The evaluation of sire and dam lines is important because of its relationship to genetic diversity in the breed.  The number of distinct sire and dam lines is a reflection of the breadth of the foundation for the breed; each line traces back to a unique sire or dam founder.

It is NOT the case that different sire & dam lines in the breed today are unrelated, however.  At this point in breed history, the representatives of different sire and dam lines are related to one another through a web of ancestral connections.  The web of relationships grows more tangled with each generation removed from the original founding dogs.


  • blue boxes = some sire line founders
  • green boxes = a few key descendants of various sire lines
  • yellow boxes = well known representatives of different sire lines

The arrows connecting the boxes show which dogs contribute to the pedigree of each descendant. The red arrows are sire lines, the other arrows are connections that can be found from looking at other lines in the pedigree.

Example:  Sparkplug is from the Tyrone Bill sire line.  Other sire founders in his pedigree include Emanuel’s Butch, Winkler’s Hiawatha, Sonny, Stodghill dog, Maple Hill Laddie, Old Sport, Shep B, King S and Old Black Joe.  All three of the “green” key descendants (Anderson’s Bow, Sam Odie and Wilsons King) are also present in Sparkplug’s pedigree.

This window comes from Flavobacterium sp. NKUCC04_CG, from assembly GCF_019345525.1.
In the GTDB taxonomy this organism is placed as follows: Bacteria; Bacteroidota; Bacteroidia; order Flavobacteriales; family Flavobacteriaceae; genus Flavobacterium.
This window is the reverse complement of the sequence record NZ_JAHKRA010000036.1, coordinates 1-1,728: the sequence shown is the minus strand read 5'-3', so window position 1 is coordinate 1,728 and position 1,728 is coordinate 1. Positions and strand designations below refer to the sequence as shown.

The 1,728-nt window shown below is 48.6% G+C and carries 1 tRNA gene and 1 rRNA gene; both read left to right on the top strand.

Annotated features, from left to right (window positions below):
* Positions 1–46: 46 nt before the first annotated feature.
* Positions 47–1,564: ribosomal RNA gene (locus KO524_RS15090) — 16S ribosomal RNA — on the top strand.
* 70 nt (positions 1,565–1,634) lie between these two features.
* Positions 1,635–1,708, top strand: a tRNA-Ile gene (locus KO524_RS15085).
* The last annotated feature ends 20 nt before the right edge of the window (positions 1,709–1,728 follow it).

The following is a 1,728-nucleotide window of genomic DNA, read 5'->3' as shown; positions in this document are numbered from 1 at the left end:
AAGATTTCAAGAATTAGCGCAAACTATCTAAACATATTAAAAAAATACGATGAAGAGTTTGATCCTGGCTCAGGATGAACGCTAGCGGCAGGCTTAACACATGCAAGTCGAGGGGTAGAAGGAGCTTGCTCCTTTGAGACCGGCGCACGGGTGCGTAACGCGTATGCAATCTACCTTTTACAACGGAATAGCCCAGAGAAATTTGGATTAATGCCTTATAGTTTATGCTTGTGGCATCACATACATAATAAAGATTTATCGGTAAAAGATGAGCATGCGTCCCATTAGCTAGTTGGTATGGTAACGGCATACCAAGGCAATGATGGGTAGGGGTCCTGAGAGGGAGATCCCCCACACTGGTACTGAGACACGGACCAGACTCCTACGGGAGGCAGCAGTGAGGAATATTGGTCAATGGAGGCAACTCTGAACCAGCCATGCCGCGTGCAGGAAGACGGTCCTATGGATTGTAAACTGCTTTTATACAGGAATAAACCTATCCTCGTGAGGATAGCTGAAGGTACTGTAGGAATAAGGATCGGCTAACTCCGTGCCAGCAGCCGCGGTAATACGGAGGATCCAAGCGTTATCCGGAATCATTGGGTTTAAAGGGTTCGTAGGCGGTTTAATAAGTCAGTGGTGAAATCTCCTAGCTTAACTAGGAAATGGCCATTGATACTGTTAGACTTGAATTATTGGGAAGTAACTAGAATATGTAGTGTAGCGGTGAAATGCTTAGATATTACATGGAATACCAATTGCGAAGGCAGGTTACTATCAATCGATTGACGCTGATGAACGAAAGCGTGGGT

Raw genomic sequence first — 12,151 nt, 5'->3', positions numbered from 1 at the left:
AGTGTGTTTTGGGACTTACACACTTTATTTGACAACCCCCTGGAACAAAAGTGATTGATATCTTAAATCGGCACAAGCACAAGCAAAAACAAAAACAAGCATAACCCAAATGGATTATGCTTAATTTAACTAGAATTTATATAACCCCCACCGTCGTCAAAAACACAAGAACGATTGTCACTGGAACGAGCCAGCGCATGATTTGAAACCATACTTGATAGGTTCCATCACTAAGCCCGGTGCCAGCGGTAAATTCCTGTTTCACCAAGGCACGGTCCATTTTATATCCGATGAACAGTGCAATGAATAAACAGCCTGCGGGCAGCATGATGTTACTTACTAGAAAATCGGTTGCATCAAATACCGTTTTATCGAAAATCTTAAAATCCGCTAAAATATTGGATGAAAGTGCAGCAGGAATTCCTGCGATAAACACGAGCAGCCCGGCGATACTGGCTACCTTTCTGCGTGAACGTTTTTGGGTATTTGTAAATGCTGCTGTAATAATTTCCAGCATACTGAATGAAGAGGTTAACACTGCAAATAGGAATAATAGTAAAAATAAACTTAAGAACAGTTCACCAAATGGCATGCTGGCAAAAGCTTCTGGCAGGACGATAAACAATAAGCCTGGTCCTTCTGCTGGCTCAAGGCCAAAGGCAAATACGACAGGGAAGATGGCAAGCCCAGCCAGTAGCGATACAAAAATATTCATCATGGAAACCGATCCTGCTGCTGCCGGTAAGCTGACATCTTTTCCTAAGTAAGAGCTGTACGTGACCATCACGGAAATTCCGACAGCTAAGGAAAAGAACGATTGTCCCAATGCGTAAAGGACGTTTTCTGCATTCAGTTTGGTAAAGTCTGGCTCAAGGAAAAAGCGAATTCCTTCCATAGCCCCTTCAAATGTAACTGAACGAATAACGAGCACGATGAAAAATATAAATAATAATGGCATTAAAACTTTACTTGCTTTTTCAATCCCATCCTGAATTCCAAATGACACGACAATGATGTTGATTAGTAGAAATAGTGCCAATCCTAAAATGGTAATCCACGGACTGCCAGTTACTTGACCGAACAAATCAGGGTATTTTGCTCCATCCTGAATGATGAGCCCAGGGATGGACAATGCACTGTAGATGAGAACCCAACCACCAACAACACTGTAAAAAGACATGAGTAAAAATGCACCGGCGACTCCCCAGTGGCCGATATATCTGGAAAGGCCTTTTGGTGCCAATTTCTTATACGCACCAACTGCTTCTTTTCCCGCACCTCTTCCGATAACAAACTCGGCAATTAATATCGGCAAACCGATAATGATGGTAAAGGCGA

So, if the different sire and dam lines include dogs that are genetically related, what is the point of distinguishing them?  The sire and dam lines present today reflect the dogs currently being selected for breeding.  Knowing the most remote ancestor on the sire/dam line is interesting but knowing the prevalence of the line within the current breeding population, the number of branches in the line, and how far back in the pedigree (generations) those branch points occur, allows us to track the pattern of growth in the breed.  A healthy breed will maintain a wide array of sire and dam lines, with new branches added at each generation as multiple descendants are used to maintain the breed’s genetic foundation;  a breed undergoing heavy selection and genetic bottlenecks will have a dwindling number of lines and few branches.

Researching Your Dog’s Pedigree

  • When you look at your dog’s pedigree, what do you see on the top (sire) line?
  • What is the bottom (dam) line?
  • Which other founder lines do you find interwoven among the ancestors behind your dog?
  • Do any dogs appear more than once in recent generations in the pedigree?

You can find charts showing data on the prevalence of various sire and dam lines from our most recent review of ESCR data (2019 – 2021 for sires, 2019 – 2022 for dams) at these links:
Sire Line Summary Chart
Dam Line Summary  Chart

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